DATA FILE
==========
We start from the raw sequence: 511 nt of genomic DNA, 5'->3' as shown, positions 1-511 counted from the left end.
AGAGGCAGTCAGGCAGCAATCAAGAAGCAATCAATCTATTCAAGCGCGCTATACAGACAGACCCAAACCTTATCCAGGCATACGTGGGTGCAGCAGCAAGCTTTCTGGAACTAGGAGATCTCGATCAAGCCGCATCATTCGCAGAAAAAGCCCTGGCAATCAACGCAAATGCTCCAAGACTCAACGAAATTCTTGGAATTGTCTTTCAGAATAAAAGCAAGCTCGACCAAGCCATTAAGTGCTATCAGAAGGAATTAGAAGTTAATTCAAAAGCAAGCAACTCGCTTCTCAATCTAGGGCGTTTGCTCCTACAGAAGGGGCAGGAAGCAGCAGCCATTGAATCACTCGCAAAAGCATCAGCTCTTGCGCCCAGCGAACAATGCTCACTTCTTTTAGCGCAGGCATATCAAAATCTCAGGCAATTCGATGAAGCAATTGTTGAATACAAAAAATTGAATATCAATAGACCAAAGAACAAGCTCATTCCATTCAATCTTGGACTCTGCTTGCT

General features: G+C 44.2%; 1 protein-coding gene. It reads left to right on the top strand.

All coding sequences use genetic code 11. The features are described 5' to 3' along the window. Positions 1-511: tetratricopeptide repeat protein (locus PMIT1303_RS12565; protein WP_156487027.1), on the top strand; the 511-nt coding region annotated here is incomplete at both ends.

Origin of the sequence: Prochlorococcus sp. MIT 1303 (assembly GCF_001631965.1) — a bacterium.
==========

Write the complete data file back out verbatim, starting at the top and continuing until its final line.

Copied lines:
We start from the raw sequence: 511 nt of genomic DNA, 5'->3' as shown, positions 1-511 counted from the left end.
AGAGGCAGTCAGGCAGCAATCAAGAAGCAATCAATCTATTCAAGCGCGCTATACAGACAGACCCAAACCTTATCCAGGCATACGTGGGTGCAGCAGCAAGCTTTCTGGAACTAGGAGATCTCGATCAAGCCGCATCATTCGCAGAAAAAGCCCTGGCAATCAACGCAAATGCTCCAAGACTCAACGAAATTCTTGGAATTGTCTTTCAGAATAAAAGCAAGCTCGACCAAGCCATTAAGTGCTATCAGAAGGAATTAGAAGTTAATTCAAAAGCAAGCAACTCGCTTCTCAATCTAGGGCGTTTGCTCCTACAGAAGGGGCAGGAAGCAGCAGCCATTGAATCACTCGCAAAAGCATCAGCTCTTGCGCCCAGCGAACAATGCTCACTTCTTTTAGCGCAGGCATATCAAAATCTCAGGCAATTCGATGAAGCAATTGTTGAATACAAAAAATTGAATATCAATAGACCAAAGAACAAGCTCATTCCATTCAATCTTGGACTCTGCTTGCT

General features: G+C 44.2%; 1 protein-coding gene. It reads left to right on the top strand.

All coding sequences use genetic code 11. The features are described 5' to 3' along the window. Positions 1-511: tetratricopeptide repeat protein (locus PMIT1303_RS12565; protein WP_156487027.1), on the top strand; the 511-nt coding region annotated here is incomplete at both ends.

Origin of the sequence: Prochlorococcus sp. MIT 1303 (assembly GCF_001631965.1) — a bacterium.